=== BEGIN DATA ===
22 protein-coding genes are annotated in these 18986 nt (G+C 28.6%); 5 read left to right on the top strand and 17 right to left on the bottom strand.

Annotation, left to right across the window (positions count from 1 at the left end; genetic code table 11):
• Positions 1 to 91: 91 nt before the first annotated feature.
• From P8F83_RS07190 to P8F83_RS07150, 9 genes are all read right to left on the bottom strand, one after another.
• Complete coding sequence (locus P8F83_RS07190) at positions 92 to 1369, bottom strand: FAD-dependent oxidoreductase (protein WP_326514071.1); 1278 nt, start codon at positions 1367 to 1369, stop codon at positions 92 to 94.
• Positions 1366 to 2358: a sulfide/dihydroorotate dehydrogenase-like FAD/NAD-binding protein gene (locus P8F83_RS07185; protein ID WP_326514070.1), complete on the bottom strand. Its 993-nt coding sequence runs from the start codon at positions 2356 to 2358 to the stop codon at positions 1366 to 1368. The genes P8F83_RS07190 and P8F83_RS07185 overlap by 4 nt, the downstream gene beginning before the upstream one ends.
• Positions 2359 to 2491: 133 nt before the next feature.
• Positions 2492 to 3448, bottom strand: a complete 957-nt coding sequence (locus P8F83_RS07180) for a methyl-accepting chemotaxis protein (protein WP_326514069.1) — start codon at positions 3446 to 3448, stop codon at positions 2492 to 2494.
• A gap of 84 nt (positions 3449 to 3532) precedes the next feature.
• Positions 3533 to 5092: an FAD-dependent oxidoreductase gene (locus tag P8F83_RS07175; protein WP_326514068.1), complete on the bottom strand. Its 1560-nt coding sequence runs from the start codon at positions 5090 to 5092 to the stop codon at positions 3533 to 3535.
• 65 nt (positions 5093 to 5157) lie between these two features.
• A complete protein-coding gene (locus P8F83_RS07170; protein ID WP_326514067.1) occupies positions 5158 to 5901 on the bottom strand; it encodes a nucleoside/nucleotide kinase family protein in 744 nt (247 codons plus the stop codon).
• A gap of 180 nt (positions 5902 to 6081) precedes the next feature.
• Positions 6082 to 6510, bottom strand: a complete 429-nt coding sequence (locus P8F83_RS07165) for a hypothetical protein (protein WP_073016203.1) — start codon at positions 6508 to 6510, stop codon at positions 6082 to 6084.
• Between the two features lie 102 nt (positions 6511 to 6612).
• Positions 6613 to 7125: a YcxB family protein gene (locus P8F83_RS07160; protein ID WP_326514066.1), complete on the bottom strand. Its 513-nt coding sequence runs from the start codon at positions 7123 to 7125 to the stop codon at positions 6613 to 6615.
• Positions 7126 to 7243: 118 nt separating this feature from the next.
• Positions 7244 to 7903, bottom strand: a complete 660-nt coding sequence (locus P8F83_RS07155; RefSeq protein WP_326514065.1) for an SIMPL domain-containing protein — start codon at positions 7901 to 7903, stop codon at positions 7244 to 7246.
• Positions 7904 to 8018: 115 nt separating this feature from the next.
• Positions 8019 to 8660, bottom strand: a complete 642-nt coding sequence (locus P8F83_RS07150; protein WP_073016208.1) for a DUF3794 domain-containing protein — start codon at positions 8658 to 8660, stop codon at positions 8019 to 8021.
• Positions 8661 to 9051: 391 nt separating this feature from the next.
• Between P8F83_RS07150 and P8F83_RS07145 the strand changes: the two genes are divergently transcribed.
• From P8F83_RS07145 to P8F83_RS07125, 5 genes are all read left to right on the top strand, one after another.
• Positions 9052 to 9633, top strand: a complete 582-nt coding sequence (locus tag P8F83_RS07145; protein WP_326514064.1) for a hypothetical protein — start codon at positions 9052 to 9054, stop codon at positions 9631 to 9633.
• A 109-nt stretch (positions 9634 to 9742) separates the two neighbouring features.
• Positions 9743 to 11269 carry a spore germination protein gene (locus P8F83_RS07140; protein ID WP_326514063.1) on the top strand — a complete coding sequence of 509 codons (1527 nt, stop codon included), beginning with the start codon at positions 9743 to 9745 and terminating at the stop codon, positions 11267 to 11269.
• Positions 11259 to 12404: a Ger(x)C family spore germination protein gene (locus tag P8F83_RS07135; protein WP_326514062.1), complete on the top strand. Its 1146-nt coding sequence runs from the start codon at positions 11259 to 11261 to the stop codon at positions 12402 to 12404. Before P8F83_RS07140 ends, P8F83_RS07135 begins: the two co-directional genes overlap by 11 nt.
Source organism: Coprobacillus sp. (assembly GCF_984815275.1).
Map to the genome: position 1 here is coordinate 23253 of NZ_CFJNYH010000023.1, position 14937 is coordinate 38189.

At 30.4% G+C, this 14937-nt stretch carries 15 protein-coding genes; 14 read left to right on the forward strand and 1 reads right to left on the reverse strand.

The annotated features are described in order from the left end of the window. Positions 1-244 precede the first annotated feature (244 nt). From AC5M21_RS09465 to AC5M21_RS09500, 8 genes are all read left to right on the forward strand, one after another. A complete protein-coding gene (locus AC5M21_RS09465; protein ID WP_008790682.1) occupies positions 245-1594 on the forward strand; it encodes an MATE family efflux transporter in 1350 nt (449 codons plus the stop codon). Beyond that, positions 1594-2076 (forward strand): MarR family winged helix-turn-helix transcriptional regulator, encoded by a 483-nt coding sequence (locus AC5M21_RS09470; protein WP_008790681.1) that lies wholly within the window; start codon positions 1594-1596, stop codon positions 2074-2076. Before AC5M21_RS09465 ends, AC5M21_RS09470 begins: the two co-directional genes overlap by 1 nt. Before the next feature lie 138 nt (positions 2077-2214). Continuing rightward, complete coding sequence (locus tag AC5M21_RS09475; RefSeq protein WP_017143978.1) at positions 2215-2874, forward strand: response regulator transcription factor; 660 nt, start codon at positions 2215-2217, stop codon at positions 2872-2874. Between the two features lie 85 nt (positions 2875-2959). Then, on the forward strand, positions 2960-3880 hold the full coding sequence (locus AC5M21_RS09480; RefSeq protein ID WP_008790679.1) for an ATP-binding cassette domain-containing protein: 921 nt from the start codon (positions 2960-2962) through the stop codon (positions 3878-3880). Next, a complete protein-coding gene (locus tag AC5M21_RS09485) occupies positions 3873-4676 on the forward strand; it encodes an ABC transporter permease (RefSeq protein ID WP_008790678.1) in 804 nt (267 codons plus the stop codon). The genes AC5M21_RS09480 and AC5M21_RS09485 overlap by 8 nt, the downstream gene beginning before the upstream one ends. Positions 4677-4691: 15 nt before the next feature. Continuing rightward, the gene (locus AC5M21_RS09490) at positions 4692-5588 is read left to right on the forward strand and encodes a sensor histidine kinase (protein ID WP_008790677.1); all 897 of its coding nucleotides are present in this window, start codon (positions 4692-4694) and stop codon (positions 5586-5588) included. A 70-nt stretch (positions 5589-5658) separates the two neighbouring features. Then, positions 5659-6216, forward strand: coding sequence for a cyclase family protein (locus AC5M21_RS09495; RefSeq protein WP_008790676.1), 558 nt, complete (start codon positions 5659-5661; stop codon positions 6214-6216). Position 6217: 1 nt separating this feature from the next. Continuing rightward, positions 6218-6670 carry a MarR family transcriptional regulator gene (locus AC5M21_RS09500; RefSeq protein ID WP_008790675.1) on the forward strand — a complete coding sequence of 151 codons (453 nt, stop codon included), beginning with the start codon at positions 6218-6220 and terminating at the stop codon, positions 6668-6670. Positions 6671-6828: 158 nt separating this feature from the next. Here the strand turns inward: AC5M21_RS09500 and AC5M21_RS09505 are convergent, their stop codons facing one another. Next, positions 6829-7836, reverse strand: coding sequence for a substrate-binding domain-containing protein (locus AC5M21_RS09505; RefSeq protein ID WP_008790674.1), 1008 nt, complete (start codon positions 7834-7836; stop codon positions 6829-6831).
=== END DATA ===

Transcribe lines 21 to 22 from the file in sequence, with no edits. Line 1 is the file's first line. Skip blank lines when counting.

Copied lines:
• Positions 8661 to 9051: 391 nt separating this feature from the next.
• Between P8F83_RS07150 and P8F83_RS07145 the strand changes: the two genes are divergently transcribed.